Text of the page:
Ford partners with Stratasys to explore future applications of 3D printing, starting from testing large-scale car parts using Stratasys Infinite Build 3D printer. Another car maker decides on 3D printing after Daimler Truck began to 3D print its spare parts last year.
Ford turns to 3D printing with personalisation and cost efficiency in mind. 3D printing allows Ford to design and produce personalized components or rare car parts that can’t be achieved by traditional methods. The components produced by 3D printing are lighter in weight compared with their metal counterparts, giving higher fuel efficiency, which will benefit Ford and its customers at the same time. Last but not least, for now customers have to wait for weeks to get one specific part for their broken car, even though they would expect to get it immediately or within two to three days. With 3D printing, a part that is out of stock and needs one week to be produced after taking considerable time and money to set up the tooling can be finished within one day or a couple of hours. Ford has the chance to win a competitive advantage over its competitors by cutting the lead time for aftersales service and gain new customers while keeping old ones in line.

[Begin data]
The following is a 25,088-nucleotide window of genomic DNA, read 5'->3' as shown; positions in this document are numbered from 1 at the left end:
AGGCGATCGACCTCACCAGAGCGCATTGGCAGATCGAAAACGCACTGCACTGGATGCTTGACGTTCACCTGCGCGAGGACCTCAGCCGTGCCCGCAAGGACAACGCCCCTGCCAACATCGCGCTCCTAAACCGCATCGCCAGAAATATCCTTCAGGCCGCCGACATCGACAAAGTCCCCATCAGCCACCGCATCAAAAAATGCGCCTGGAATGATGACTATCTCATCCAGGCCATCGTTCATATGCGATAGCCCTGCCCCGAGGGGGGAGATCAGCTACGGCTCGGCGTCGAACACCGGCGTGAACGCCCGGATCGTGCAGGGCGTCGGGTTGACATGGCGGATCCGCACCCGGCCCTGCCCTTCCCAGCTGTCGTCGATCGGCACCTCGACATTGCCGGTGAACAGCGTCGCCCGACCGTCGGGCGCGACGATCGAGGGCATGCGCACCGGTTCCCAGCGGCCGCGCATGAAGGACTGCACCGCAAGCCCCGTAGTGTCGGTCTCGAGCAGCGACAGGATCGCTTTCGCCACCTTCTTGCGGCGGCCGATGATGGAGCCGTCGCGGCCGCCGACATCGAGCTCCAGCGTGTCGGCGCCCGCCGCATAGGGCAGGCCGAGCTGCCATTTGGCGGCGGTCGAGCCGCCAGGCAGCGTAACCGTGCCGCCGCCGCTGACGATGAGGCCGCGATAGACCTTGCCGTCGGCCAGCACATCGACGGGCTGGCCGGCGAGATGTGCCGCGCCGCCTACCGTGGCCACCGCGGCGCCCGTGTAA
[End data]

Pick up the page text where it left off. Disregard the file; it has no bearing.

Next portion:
Spare Parts 3D is doing 3D-printed spare parts for Home Appliance manufacturers. We believe Ford’s lateral attempt in 3D printing proves again the huge disruptive force of 3D printing in spare parts business, making more and more big names invest their money in this field. Read the full press release here.
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